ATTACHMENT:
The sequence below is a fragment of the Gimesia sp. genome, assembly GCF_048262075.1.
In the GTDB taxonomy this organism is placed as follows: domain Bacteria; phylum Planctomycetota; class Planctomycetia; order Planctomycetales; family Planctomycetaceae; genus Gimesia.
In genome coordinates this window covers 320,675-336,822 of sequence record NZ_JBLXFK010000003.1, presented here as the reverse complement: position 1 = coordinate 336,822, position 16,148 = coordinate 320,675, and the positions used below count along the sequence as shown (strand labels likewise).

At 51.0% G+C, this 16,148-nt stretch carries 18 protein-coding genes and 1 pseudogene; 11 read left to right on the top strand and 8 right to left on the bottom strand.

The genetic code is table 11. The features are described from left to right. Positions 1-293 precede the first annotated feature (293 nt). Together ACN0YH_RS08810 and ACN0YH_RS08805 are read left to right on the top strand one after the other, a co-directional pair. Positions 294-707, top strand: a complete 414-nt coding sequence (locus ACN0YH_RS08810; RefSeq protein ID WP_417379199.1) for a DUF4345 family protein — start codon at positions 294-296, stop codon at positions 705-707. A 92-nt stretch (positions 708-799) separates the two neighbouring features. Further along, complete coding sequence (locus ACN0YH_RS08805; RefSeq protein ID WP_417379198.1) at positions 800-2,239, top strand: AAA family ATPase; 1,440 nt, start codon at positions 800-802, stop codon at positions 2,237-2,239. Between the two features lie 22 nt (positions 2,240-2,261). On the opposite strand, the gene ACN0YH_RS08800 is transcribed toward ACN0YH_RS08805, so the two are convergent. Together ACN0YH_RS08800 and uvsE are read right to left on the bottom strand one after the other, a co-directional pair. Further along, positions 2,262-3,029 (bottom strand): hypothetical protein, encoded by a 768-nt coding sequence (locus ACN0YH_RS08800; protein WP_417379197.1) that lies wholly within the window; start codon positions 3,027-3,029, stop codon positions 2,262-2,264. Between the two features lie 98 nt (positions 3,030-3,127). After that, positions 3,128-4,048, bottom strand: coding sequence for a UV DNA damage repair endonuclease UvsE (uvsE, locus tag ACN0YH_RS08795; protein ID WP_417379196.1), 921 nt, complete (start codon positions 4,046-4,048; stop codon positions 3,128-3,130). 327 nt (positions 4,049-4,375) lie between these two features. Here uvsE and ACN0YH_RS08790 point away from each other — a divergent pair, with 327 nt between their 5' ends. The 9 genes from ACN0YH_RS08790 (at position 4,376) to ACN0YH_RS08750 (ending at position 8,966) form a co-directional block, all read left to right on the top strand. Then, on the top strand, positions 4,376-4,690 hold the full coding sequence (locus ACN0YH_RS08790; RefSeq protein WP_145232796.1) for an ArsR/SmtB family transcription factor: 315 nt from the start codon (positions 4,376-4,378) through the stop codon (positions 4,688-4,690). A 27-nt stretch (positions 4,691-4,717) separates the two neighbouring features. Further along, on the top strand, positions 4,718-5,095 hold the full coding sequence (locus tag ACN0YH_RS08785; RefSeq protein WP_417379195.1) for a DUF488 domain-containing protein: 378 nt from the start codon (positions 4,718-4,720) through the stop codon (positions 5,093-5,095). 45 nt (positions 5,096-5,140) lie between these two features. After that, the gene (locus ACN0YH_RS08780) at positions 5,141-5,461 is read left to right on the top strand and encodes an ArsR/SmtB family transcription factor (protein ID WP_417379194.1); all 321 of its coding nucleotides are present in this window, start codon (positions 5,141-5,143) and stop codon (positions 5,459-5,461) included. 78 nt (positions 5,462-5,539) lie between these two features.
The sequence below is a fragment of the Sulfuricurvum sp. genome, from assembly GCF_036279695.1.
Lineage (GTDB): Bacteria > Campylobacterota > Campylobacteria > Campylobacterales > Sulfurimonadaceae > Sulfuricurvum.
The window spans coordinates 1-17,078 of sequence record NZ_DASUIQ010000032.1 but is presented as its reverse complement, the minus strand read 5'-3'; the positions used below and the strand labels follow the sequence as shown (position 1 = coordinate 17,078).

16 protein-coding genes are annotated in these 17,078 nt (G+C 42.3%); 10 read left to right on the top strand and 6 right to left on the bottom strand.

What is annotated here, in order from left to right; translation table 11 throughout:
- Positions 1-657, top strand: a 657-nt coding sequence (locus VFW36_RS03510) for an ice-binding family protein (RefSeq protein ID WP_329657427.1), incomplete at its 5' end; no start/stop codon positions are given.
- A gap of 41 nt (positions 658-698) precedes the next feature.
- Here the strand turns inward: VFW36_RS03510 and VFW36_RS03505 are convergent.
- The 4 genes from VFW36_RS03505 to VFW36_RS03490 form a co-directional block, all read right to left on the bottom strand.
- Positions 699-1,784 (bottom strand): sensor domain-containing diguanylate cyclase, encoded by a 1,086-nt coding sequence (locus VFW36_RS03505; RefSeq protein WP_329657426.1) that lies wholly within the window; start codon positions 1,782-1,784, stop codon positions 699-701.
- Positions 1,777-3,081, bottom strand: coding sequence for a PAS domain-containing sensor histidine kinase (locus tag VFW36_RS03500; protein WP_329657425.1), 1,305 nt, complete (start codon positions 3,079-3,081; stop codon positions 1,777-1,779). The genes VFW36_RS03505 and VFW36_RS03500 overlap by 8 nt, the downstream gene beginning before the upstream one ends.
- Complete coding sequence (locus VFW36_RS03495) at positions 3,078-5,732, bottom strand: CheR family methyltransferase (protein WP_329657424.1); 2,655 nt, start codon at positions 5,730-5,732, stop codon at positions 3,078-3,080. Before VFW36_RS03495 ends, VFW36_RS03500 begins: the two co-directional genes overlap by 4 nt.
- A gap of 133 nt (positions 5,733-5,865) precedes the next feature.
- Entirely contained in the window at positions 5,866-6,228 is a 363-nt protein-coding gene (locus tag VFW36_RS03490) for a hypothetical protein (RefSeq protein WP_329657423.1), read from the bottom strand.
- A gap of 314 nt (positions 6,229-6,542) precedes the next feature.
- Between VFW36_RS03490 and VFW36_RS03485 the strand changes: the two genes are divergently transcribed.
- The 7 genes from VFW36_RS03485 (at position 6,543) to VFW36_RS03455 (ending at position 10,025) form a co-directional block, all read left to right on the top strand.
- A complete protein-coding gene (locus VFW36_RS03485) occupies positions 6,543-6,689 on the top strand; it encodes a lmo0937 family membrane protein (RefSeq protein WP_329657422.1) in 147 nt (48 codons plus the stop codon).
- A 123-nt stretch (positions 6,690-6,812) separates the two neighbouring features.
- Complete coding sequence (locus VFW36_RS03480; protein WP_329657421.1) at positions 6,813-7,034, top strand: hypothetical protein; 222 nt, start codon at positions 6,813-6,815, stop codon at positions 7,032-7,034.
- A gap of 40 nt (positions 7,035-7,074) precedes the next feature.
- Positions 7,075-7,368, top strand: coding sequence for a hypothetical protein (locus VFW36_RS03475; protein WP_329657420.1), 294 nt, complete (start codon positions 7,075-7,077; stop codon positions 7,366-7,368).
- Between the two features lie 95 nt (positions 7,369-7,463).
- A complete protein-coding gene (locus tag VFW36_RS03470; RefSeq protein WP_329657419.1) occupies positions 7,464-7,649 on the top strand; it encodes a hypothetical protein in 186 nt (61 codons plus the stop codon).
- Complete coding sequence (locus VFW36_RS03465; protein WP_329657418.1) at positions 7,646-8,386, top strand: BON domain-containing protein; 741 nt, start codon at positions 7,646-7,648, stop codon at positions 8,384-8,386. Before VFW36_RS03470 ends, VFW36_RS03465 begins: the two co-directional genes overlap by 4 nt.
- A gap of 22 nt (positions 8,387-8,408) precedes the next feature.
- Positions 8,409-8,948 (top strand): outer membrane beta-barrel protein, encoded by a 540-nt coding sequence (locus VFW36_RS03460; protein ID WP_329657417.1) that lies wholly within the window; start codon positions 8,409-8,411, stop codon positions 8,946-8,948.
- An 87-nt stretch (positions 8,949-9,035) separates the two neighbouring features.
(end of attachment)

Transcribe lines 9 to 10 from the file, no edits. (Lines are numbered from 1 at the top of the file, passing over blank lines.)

16 protein-coding genes are annotated in these 17,078 nt (G+C 42.3%); 10 read left to right on the top strand and 6 right to left on the bottom strand.

What is annotated here, in order from left to right; translation table 11 throughout: